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OneGreatFamily Tip: Groups and Anchors In Genealogy Browser™?


Methods For Keeping Your Data Organized At OneGreatFamily

OneGreatFamily has developed the Family Group and Anchor system to quickly and efficiently manage your data. The method may seem complicated at first, but you will find that it is really quite simple.

Family Groups

One of the most powerful abilities of OneGreatFamily is that it keeps track of differences in conclusions reached by each user.  So if you and I share an ancestor, but we disagree about that ancestor’s birth date, OneGreatFamily will show you the birth date you accept, and it will show me the birth date I accept.  Furthermore, we both can see the birth date the other accepts, but we don’t have to agree.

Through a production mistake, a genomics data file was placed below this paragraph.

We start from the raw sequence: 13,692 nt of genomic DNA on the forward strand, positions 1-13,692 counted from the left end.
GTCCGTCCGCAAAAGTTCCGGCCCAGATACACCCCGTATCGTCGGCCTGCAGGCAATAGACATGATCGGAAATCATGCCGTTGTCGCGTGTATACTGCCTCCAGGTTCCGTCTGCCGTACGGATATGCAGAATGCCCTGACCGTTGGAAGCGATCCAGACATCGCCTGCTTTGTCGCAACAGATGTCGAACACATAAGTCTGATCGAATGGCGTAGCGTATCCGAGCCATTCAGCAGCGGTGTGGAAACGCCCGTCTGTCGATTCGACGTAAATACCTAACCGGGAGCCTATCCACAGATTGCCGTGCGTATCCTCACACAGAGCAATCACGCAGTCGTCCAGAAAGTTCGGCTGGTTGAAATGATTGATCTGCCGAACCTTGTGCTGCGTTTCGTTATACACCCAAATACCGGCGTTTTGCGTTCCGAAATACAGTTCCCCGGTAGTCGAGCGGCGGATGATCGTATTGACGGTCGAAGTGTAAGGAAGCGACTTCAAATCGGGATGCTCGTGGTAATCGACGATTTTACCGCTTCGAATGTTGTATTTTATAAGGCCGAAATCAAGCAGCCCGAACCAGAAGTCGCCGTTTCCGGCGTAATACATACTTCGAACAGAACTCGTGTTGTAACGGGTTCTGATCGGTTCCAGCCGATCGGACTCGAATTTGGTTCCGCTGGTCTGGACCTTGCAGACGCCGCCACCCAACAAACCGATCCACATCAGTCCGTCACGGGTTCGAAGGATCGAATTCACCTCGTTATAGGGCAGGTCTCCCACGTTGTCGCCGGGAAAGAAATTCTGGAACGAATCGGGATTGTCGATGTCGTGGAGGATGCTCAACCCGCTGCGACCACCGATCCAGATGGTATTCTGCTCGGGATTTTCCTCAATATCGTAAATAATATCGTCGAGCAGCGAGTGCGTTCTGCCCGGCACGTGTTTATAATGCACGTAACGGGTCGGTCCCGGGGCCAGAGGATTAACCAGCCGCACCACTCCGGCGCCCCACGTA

You might be surprised to learn that OneGreatFamily does not keep track of these differences by user.  Instead, it keeps track of these differences by Family Group (or just Group).  This creates tremendous flexibility for you as a user of OneGreatFamily because you can create and belong to as many Family Groups as you wish.  Further, you can invite other users to be a part of any Family Group you create.  So you can use different Family Groups for different research efforts. 

For example, you may want to create one Group for your mother's ancestral line and another one for your father's ancestral line. You might create yet another Family group for your spouse’s family tree.  Then you could invite different relatives to be a member of the group they are researching.